A Special Study by Gareth L. Reese
Excerpted from 1 & 2 Thessalonians: A Critical & Exegetical Commentary
(Moberly, MO: Scripture Exposition Books LLC, 2020)
THE DAY OF THE LORD
The exact meaning of the key eschatological topics which form the core of 2 Thessalonians 2 has been the subject of scholarly debate for centuries. As a result, readers who pick up commentaries on 2 Thessalonians will encounter an almost bewildering number of conflicting explanations offered for these key topics. Soon, many readers will begin to despair of ever understanding Biblical eschatology, and as a consequence decide to just dismiss any study of the whole matter.
It is vital to read Bible books like 1 and 2 Thessalonians, and to attempt to grasp the essence of what God is telling us in these books. To encourage further study, it seems appropriate to conduct a special study of each of the key eschatological topics in the order they are introduced in 2 Thessalonians 2, namely, (1) the day of the Lord, (2) the rebellion (or apostasy), (3) the man of lawlessness, and (4) the restrainer.
The expression “day of the LORD” (Hebrew, yom YHWH) occurs as far back as the 8th century BC in the writings of the prophet Amos (Amos 5:18,20), and then as later prophets appeared, we find the expression used more and more. This expression is used to signify a dramatic intervention of God in history. Some prophetic passages which employ this expression are a warning of coming judgment against peoples or nations who are Israel’s enemies. Some warn of coming judgment against unfaithful Israelites. Some picture God’s intervention to save and bless His faithful people. As the prophets issued their warnings of God’s intervention, they spoke of the stars and constellations going dark (Isaiah 13:9,10), or of the sun and moon not giving their light (Joel 3:14).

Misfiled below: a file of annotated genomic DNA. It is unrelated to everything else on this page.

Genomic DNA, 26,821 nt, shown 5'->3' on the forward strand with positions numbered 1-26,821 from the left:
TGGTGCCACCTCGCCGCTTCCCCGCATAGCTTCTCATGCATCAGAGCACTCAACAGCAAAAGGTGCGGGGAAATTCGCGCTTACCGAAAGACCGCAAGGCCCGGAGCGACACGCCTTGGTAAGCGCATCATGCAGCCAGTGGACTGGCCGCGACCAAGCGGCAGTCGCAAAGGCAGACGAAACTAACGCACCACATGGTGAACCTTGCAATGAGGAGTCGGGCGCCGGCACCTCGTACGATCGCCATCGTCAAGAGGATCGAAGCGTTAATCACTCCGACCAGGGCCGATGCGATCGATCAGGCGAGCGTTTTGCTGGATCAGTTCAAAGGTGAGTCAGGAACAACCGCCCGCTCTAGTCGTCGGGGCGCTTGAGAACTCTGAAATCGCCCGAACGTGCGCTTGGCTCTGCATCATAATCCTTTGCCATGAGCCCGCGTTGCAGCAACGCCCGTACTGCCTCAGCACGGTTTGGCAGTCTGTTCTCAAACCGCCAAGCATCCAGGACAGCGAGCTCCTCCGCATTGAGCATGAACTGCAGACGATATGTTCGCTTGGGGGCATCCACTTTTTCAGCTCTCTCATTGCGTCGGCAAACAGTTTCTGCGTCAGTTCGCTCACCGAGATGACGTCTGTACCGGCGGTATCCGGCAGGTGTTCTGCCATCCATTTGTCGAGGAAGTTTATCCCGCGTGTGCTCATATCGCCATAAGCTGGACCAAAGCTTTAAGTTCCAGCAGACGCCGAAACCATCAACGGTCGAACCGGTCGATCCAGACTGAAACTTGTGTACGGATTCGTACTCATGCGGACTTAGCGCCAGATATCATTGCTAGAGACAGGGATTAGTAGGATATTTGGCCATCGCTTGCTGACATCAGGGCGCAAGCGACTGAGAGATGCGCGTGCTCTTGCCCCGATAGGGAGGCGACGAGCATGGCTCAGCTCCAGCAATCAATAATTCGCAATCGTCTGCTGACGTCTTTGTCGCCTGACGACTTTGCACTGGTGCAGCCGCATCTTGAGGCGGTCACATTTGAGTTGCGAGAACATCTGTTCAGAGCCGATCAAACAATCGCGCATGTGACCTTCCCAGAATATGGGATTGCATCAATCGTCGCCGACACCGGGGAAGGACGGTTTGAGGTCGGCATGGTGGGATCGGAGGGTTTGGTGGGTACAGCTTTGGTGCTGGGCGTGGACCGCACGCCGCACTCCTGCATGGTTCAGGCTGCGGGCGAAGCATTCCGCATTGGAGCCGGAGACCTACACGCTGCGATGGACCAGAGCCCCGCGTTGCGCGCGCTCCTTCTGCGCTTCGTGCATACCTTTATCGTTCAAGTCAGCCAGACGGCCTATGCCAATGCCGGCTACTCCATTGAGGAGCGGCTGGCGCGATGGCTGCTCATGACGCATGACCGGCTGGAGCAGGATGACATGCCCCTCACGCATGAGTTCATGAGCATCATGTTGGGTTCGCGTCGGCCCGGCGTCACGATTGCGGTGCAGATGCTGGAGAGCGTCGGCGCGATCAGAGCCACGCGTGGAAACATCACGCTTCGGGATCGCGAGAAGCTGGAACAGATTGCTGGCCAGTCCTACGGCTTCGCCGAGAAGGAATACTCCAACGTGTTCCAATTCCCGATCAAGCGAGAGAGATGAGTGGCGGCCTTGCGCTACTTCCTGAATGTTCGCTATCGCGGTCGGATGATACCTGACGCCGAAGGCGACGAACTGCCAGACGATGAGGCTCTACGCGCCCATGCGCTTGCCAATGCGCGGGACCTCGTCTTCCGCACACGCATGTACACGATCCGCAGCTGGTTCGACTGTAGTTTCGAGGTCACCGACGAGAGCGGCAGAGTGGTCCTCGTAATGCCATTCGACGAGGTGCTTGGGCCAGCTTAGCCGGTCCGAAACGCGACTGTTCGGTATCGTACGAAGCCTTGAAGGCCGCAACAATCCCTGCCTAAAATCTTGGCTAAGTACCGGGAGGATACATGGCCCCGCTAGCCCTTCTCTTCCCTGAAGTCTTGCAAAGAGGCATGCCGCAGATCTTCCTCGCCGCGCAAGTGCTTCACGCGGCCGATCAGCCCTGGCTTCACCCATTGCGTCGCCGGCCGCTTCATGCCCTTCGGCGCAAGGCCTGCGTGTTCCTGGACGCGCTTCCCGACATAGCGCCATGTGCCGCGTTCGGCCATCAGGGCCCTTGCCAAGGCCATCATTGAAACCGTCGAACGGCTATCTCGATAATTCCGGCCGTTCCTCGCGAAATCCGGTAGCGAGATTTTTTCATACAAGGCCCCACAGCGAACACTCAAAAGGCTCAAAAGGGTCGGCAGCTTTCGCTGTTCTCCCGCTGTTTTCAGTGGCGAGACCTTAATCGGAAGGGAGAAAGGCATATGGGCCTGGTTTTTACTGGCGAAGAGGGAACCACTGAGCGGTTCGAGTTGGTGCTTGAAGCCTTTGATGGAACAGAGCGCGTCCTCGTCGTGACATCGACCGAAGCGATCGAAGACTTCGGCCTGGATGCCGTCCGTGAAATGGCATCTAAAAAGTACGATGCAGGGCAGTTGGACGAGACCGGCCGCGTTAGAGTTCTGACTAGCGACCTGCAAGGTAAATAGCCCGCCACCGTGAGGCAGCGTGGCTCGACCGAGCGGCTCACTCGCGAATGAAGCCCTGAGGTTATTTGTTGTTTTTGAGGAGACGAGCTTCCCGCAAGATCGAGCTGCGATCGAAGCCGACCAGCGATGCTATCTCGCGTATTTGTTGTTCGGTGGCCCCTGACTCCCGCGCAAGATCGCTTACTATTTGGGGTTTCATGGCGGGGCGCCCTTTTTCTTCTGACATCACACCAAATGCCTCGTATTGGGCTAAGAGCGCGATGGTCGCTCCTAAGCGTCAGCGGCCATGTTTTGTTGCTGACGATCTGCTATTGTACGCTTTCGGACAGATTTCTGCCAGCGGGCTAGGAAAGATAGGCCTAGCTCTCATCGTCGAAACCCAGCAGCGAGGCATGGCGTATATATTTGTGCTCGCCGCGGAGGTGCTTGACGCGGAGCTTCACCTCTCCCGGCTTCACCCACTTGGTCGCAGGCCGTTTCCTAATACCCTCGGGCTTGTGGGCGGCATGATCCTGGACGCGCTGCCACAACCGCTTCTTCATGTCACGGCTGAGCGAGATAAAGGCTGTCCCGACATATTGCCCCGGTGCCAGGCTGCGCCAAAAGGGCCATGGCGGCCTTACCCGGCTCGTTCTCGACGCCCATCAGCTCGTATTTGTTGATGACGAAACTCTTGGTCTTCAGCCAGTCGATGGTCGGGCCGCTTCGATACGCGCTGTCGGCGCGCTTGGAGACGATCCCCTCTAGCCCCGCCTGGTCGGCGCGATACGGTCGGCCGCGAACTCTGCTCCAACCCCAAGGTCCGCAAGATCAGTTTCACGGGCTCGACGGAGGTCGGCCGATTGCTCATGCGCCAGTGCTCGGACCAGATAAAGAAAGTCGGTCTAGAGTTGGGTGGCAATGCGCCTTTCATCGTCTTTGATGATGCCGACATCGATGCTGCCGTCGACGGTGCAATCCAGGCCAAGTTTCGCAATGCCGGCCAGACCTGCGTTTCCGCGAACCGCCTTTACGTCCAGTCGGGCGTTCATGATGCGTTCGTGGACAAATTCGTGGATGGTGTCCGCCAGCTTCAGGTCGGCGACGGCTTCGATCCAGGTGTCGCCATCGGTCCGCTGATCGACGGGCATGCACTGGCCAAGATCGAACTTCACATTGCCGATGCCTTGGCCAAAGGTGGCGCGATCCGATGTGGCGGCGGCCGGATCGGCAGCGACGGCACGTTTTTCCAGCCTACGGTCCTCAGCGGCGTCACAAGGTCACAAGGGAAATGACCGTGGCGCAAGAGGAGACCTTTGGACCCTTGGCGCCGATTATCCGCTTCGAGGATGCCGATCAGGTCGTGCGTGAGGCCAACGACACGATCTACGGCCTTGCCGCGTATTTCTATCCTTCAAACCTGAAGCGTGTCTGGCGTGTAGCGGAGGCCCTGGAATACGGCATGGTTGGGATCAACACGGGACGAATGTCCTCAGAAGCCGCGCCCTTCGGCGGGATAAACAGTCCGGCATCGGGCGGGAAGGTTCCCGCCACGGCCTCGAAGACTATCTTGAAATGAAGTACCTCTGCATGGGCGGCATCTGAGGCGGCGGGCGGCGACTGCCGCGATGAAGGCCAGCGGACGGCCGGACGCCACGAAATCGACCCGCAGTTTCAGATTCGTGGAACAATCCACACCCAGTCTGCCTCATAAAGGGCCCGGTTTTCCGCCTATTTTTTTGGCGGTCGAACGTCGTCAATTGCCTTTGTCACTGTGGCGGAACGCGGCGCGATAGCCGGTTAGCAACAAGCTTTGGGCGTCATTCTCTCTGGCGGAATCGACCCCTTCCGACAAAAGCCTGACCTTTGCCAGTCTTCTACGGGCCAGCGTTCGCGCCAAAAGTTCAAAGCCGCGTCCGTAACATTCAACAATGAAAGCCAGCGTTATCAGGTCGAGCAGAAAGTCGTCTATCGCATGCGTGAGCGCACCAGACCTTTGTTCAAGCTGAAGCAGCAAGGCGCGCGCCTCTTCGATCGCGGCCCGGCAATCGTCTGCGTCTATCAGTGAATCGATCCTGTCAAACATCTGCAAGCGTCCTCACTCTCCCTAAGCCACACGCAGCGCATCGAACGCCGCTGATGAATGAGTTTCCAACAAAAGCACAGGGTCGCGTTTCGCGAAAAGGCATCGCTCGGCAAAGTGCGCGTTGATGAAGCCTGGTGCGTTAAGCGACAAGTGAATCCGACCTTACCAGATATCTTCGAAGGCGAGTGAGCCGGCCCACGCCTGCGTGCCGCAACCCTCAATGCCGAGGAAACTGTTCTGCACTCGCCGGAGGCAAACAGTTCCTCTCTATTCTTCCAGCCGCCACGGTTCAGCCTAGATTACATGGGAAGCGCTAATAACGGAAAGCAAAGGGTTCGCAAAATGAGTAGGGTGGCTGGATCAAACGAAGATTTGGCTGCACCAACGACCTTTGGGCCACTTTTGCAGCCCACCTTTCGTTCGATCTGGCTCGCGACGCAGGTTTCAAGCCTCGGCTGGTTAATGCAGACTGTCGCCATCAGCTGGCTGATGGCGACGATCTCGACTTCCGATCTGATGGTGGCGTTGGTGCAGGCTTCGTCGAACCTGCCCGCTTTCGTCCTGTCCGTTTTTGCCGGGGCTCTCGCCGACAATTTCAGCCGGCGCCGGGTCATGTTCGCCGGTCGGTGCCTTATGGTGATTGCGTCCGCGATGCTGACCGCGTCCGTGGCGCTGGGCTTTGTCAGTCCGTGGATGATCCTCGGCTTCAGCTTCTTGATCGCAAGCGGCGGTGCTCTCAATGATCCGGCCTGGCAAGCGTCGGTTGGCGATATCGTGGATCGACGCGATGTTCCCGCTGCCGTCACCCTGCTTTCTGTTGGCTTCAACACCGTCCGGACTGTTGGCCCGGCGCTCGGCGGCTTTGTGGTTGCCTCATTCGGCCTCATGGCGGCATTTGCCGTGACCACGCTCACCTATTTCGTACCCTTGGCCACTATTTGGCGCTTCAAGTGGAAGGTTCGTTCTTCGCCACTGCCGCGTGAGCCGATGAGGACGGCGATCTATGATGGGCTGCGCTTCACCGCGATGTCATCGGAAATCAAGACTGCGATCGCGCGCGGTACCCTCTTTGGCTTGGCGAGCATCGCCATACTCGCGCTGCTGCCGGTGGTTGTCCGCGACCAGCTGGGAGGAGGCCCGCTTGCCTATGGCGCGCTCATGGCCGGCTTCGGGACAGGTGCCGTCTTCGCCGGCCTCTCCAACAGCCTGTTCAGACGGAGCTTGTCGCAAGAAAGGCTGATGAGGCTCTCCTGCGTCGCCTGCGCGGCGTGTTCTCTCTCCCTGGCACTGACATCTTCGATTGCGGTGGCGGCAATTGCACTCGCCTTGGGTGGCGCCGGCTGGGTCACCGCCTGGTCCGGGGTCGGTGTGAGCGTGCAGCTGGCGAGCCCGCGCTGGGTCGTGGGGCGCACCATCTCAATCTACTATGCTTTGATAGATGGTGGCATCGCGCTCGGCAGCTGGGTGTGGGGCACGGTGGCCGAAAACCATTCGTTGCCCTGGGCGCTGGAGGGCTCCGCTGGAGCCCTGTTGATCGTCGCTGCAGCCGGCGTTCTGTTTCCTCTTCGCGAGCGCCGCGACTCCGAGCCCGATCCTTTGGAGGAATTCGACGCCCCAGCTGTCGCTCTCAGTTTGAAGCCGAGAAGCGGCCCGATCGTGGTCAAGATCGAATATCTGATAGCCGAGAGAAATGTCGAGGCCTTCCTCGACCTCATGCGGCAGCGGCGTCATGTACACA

To avoid taking God’s sacred name (YHWH) in vain (a behavior one of the Ten Commandments prohibited, Exodus 20:7; Deuteronomy 5:11), the Old Testament folk would substitute the Hebrew word “Lord” (adonai) for the sacred name when reading the Scriptures. When the LXX was produced, the “day of the LORD” (yom YHWH) in the Old Testament became hēmera kuriou, which is the same spelling for “day of the Lord” we find in the Greek New Testament.
In the Old Testament
In the years between the time of Amos and the coming of Jesus into the world, both near-term historical events and future eschatological events were described as a “day of the Lord.”
- The “day of the Lord” prophecy in Amos 5:18,20 found fulfillment in the Assyrian captivity (722 BC).
- Isaiah 13:6 was fulfilled in the Babylonian exile (605-586 BC).
- Ezekiel 30:3 was a prediction of the Babylonian defeat of Egypt (568 BC).